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UHC and the Moon

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#1 mic1970

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Posted 10 October 2019 - 08:25 AM

I have seen some of the big YouTubers switch to narrow band filters Ha and OIII when the moon is out and getting nice results.  Does a UHC filter have too much bandwidth frequency wise to be of use when the moon is out?

 

 



#2 Midnight Dan

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Posted 10 October 2019 - 09:21 AM

Generally speaking yes, a UHC has too much bandwidth.

 

But, there are a lot of variables.  The amount of light pollution your image will receive from the moon depends on how illuminated the moon is, how far from the moon you're imaging, and the level of transparency of the sky.  A night with poor transparency has lots of aerosols in the sky, which scatter the moon's light and make light pollution much worse.  On a night with excellent transparency, with say a 50% moon, and imaging to the north, the moon will have less effect than you might think.

 

And even though an UHC won't do nearly what a narrow band will, it will certainly help.  Any filter which blocks out portions of the wide spectrum will reduce light pollution.  Some UHC's have very wide bands, others have narrower ones.  Nebula filters like the IDAS LPS-V4 have very narrow bands, and the new Optolong L-Enhance is even narrower.  So the narrower your filter, the more it will help.

 

For myself, if I'm imaging away from the moon on a night of good transparency, with my IDAS LPS-V4 filter, I'll image with a one-shot color camera if the moon is less than about 50% illuminated.  The subs will not be as good as on a dark night, but very usable.

 

-Dan


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#3 WadeH237

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Posted 10 October 2019 - 04:07 PM

I would not think that using a UHC filter in moonlight would offer much benefit for imaging.

 

In general, light pollution filters work by blocking wavelengths of light that are commonly emitted by terrestrial sources, but not by astronomical targets.  The problem with moonlight is that it's a very broadband light source, and emits all the wavelengths that sunlight emits.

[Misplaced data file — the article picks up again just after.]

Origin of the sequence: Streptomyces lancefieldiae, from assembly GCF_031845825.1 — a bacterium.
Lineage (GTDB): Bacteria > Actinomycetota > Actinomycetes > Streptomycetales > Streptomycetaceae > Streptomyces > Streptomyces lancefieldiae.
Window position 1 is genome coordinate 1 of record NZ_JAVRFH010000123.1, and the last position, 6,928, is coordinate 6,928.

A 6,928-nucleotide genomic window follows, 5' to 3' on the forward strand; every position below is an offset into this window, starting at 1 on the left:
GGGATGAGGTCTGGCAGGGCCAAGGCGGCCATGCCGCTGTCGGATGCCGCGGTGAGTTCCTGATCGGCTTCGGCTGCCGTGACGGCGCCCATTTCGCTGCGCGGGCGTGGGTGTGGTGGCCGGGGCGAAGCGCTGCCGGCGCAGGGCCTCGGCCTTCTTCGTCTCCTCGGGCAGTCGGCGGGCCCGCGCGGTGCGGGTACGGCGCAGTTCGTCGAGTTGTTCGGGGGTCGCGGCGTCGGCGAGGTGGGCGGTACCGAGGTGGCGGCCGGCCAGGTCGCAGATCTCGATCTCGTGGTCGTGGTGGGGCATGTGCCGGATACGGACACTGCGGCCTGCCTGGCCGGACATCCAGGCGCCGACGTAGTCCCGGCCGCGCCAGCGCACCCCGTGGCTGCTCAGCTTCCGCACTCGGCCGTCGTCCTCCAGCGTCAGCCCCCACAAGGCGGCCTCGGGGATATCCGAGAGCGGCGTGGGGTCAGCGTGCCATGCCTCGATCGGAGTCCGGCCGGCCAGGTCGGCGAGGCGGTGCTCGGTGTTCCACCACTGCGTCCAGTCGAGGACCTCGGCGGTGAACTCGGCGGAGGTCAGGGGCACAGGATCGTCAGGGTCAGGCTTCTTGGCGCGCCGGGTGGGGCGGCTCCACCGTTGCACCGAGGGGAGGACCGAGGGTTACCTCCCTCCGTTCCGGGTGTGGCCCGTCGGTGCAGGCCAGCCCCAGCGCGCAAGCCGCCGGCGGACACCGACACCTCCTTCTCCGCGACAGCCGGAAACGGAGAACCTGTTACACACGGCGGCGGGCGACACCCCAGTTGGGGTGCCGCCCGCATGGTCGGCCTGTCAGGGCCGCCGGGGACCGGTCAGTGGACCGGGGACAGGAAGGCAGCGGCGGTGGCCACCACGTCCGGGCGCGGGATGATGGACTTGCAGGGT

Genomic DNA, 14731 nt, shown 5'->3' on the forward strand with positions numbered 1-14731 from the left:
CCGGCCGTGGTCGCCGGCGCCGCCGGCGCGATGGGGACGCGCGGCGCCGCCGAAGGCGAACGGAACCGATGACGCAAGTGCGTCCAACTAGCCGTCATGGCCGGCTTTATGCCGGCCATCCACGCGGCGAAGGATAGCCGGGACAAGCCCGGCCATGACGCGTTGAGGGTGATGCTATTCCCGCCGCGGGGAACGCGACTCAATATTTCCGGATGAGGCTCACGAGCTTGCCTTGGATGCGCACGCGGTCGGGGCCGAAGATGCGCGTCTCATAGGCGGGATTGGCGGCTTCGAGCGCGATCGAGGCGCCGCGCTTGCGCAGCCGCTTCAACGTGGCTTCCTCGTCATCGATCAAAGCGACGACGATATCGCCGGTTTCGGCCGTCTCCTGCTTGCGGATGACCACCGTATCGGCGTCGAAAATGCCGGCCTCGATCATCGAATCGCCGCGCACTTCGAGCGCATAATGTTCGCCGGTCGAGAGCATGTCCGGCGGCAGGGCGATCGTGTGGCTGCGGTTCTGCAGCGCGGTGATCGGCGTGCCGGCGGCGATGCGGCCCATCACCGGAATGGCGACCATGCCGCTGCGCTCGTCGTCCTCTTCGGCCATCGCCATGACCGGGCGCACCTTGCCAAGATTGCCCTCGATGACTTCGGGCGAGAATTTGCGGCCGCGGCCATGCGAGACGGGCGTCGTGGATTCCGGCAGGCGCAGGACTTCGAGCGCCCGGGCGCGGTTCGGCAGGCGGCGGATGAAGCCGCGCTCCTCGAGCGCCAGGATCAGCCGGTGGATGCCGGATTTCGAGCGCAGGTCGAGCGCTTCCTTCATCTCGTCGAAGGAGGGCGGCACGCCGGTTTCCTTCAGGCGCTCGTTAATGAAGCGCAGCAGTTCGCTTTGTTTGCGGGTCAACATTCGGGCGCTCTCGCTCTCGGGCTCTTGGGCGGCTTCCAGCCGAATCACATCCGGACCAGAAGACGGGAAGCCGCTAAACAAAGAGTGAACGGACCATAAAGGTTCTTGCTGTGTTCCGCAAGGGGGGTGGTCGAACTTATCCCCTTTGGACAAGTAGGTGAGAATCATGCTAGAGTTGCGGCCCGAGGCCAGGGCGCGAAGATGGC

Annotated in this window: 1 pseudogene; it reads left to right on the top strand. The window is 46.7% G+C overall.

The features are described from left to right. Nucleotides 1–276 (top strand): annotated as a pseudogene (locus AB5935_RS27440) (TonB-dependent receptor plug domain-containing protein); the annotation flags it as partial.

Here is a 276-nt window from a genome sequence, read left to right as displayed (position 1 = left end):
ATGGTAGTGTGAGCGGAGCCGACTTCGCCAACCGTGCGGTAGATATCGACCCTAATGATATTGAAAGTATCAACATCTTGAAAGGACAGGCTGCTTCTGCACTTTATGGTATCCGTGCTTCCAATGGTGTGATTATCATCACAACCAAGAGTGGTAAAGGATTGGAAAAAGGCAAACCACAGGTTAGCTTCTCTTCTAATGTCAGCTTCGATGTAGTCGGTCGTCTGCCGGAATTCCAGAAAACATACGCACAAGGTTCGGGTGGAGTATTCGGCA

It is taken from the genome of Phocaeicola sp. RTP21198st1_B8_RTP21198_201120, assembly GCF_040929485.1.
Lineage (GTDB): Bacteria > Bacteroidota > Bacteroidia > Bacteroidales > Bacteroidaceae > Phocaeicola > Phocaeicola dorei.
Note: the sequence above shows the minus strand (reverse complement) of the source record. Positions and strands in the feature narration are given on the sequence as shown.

A UHC filter works by allowing light through that is emitted by ionized oxygen (OIII) and hydrogen (H Beta).  There are two problems with this for imaging.  The first issue is that moonlight is a very strong in OIII.  For imaging in moonlight, you want as narrow a filter as you can get.  Something like a 3nm OIII filter is about the best you can do.  Such a filter would probably be worthless for visual, but is excellent for imaging.  The second problem that you'll have is that your UHC filter blocks Ha, which is probably the main wavelength that you want to catch.  All of that wonderful, red nebulosity that you see in astro photos comes from this - and your UHC filter blocks it completely (and there's not much point for any visual filter to pass it, because your eyes are not very sensitive to it at all).

 

And finally (and you may already know this), but narrow band filters of any kind will only work with objects that emit light in the specific bands that they pass.  Most commonly, that will be emission nebulae that glow red from hydrogen, and planetary nebulae that are rich in oxygen, with some hydrogen.  Narrow band filters will not work for reflection nebulae, dark nebulae, galaxies and star clusters (well, since stars are broad band light sources, you'll see them - but their color will be seriously messed up by using narrow band filters).

 

Finally, despite all of this, if you already have the UHC filter, why not give it a try?  It certainly won't hurt anything, and you might get an interesting result.



#4 Midnight Dan

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Posted 10 October 2019 - 07:27 PM

... The second problem that you'll have is that your UHC filter blocks Ha

 

Some do, some don't.  For example, the Astronomik UHC passes the Ha and SII area. 

 

http://tinyurl.com/y2y3jckc

 

-Dan




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